Here Comes Tomorrow

In the Here Comes Tomorrow future timeline, a Sentinel named Rover is Tom Skylark's companion and protector. After more than 150 years of being active, Rover has become self-aware and, possibly, capable of emotion.[volume & issue needed]

House of M

In the House of M storyline, Magneto is victorious in a mutant/human war. The Sentinels are adapted by Sebastian Shaw, now the director of S.H.I.E.L.D., to serve a reverse purpose, and now aid in the hunting of sapien rebels.[volume & issue needed]

MC2

In the MC2 timeline, Wild Thing encounters a Prime Sentinel that has accidentally been activated by a faulty microwave.[volume & issue needed]

Ronin

In the alternate reality of X-Men: Ronin, the story is played out in Japan. A police unit called "Sentinel Force" designs, builds and pilots the robots. These are aesthetically similar to regular Sentinels, but each is subtly different from the others.[volume & issue needed]

Star Trek

In the comic crossover X-Men/Star Trek: Second Contact, the X-Men work with the crew of the Enterprise-E to battle Kang the Conqueror. An away team composed of Captain Picard, Deanna Troi, Nightcrawler and Colossus encounter an approximation of the "Days of Future Past" timeline, in which the Sentinels have merged with the Borg.[volume & issue needed]

Ultimate Marvel

The Ultimate Marvel version of Sentinels were created by Bolivar Trask, were already in action in the Ultimate X-Men story arc, hunting down and killing mutants on the streets, in a program apparently openly and publicly acknowledged by the U.S. government. Later on, there were also the New Sentinels that were sixty of S.H.I.E.L.D.'s top agents in Sentinel battle armor and they were described to have enough hardware to take on a fleet of the old Sentinel models. A new breed of Sentinel robots, created by Trask under the Fenris twins' orders, was later created. After the events of the Ultimatum Wave, Nimrod Sentinels was deployed to hunt, capture or kill mutants that refused to turn themselves in. William Stryker, Jr., using Sentinel tech, later displayed an ability to summon a fleet of Sentinels after being attacked by the Shroud.[33][full citation needed]

What If?

In other media

This section may contain irrelevant references to popular culture. Please remove the content or add citations to reliable and independent sources. (November 2017)

See also: Master Mold § In other media, and Nimrod (comics) § In other media

Television

Film

Main article: X-Men (film series)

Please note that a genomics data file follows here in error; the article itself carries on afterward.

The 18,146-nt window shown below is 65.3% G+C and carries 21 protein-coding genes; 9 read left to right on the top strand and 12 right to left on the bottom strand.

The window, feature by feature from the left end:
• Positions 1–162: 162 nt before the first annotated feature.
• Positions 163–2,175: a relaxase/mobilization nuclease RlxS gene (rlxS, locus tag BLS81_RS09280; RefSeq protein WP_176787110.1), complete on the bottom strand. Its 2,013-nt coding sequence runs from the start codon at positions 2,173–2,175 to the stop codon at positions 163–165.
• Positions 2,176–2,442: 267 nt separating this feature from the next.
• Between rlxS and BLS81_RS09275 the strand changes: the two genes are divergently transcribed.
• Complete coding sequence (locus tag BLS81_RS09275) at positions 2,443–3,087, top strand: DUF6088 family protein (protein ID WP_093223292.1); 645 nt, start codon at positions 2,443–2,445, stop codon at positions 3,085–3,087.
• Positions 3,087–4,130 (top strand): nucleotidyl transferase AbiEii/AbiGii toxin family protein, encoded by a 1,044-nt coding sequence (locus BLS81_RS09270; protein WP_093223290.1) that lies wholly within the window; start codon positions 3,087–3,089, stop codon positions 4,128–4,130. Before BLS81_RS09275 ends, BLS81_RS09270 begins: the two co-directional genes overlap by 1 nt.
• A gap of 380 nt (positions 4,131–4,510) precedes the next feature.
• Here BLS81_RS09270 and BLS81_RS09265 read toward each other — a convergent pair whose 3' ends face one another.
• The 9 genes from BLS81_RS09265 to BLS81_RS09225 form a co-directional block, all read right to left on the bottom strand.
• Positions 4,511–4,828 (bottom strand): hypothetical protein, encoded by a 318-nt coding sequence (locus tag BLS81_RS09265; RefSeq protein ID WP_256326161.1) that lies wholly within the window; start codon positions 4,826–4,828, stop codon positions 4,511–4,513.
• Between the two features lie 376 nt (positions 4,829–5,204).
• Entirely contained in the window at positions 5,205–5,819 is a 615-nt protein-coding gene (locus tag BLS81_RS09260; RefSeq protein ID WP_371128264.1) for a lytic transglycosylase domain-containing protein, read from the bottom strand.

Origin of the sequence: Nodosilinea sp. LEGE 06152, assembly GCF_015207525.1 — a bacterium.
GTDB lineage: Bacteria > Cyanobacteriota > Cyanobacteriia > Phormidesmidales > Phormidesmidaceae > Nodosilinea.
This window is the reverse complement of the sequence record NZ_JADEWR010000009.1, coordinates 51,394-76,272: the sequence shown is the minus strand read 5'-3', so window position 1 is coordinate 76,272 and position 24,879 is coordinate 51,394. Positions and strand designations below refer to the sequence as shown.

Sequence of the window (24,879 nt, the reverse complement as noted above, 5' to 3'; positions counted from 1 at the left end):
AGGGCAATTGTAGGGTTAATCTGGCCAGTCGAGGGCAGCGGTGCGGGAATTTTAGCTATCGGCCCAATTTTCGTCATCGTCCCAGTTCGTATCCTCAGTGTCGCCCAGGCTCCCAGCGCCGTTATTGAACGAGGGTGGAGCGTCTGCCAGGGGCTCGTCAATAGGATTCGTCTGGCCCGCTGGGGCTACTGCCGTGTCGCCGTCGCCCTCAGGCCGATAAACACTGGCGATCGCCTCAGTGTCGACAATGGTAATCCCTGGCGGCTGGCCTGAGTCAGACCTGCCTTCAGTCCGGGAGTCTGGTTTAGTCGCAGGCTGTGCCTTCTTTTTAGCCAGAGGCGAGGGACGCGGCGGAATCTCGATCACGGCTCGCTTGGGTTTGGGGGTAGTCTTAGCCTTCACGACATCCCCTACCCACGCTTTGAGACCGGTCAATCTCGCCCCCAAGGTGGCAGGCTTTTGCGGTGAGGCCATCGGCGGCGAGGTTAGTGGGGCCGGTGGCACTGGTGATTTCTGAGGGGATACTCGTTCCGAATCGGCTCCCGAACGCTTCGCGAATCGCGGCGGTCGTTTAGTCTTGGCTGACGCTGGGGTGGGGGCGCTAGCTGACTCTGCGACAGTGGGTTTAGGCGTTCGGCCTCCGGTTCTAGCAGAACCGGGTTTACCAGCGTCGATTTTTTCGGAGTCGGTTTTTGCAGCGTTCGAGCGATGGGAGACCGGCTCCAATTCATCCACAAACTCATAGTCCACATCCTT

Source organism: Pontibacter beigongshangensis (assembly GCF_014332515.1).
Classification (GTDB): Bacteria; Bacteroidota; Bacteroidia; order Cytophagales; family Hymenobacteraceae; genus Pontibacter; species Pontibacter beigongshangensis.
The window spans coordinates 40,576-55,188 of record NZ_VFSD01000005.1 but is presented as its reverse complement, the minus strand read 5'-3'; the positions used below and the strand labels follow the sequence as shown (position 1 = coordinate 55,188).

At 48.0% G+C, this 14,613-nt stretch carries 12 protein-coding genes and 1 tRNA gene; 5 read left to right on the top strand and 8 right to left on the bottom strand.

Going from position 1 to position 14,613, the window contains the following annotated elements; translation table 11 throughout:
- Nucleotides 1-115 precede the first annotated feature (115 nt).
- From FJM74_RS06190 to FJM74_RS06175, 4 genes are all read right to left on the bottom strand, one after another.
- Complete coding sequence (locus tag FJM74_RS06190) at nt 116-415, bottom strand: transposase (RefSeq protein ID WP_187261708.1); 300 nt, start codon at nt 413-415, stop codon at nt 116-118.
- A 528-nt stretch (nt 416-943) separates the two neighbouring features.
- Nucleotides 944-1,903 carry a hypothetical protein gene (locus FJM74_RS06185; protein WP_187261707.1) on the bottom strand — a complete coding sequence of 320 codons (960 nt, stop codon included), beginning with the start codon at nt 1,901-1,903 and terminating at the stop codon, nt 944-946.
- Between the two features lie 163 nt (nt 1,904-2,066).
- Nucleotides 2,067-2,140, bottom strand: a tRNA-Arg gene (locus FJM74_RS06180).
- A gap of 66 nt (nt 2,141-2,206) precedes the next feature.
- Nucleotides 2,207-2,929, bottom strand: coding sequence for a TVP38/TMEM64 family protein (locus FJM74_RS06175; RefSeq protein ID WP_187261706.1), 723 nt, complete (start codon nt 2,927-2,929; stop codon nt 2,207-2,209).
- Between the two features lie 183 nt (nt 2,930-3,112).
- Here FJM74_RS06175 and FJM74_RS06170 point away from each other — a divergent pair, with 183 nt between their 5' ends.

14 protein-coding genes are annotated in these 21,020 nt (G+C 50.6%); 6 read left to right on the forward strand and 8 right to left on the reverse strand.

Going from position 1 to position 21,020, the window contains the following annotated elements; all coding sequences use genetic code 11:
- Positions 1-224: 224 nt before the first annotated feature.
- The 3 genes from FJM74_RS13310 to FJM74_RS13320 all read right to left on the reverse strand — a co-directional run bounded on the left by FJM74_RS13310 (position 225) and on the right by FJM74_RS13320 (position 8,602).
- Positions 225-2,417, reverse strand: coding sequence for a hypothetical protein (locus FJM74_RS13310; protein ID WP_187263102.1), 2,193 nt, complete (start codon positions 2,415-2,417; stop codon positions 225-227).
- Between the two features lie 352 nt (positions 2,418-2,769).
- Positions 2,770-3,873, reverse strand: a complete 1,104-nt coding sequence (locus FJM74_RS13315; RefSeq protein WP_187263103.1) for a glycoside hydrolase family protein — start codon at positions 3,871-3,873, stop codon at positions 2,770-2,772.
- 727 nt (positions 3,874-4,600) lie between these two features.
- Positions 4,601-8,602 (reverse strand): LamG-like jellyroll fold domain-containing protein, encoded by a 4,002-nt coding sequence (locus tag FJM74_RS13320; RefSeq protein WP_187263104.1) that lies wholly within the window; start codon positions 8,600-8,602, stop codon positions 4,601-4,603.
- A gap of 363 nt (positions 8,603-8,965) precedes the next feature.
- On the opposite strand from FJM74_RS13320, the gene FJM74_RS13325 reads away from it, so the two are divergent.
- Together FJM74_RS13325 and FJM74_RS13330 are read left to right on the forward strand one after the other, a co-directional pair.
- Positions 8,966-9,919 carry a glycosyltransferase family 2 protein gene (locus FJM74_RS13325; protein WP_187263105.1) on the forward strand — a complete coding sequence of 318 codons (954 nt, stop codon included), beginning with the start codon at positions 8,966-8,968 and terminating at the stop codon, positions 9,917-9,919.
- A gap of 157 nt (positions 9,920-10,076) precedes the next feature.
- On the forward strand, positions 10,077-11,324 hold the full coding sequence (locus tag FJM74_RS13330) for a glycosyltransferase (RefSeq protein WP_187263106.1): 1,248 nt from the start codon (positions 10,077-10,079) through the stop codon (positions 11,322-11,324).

The Sentinels as they appear in X-Men: Days of Future Past (2014); the Mark I model in 1973 (left) and the Mark X model in 2023 (right)

Video games

Sentinel (right) fighting Wolverine in X-Men: Children of the Atom.

Merchandise

Parodies

References

  1. ^ "The Top 100 Comic Book Villains". IGN. Retrieved 4 November 2017.
  2. ^ DeFalco, Tom; Sanderson, Peter; Brevoort, Tom; Teitelbaum, Michael; Wallace, Daniel; Darling, Andrew; Forbeck, Matt; Cowsill, Alan; Bray, Adam (2019). The Marvel Encyclopedia. DK Publishing. p. 318. ISBN 978-1-4654-7890-0.
  3. ^ Brevoort, Tom; DeFalco, Tom; Manning, Matthew K.; Sanderson, Peter; Wiacek, Win (2017). Marvel Year By Year: A Visual History. DK Publishing. p. 110. ISBN 978-1465455505.
  4. ^ Wells, John (2014). American Comic Book Chronicles: 1965-1969. TwoMorrows Publishing. p. 45. ISBN 978-1605490557.
  5. ^ a b c X-Men (vol. 3) #19-22. Marvel Comics.
  6. ^ M.O.D.O.K.: Head Cases #2. Marvel Comics.
  7. ^ Avengers: The Children's Crusade #9 (May 2012). Marvel Comics.
  8. ^ Iron Man 2020 vol. 2 #1. Marvel Comics.
  9. ^ The Avengers #102-104. Marvel Comics.
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  37. ^ a b "Sentinel Voice - X-Men franchise | Behind The Voice Actors". behindthevoiceactors.com. December 19, 2019. Check mark indicates role has been confirmed using screenshots of closing credits and other reliable sources.((cite web)): CS1 maint: postscript (link)
  38. ^ Schwartz, Terri (16 January 2017). "Legion: X-Men Producer on How Professor X Fits In and Future TV Plans". IGN. Retrieved 5 November 2017.
  39. ^ Romano, Nick. "'X-Men '97' exclusive look reveals legacy costumes, Theo James casting". EW.com. Retrieved February 15, 2024.
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  41. ^ Kendall, Gene (March 10, 2017). "15 Rejected X-Men Movie Ideas That Almost Happened". Comic Book Resources. Valnet Inc. Archived from the original on July 26, 2019. Retrieved July 26, 2019.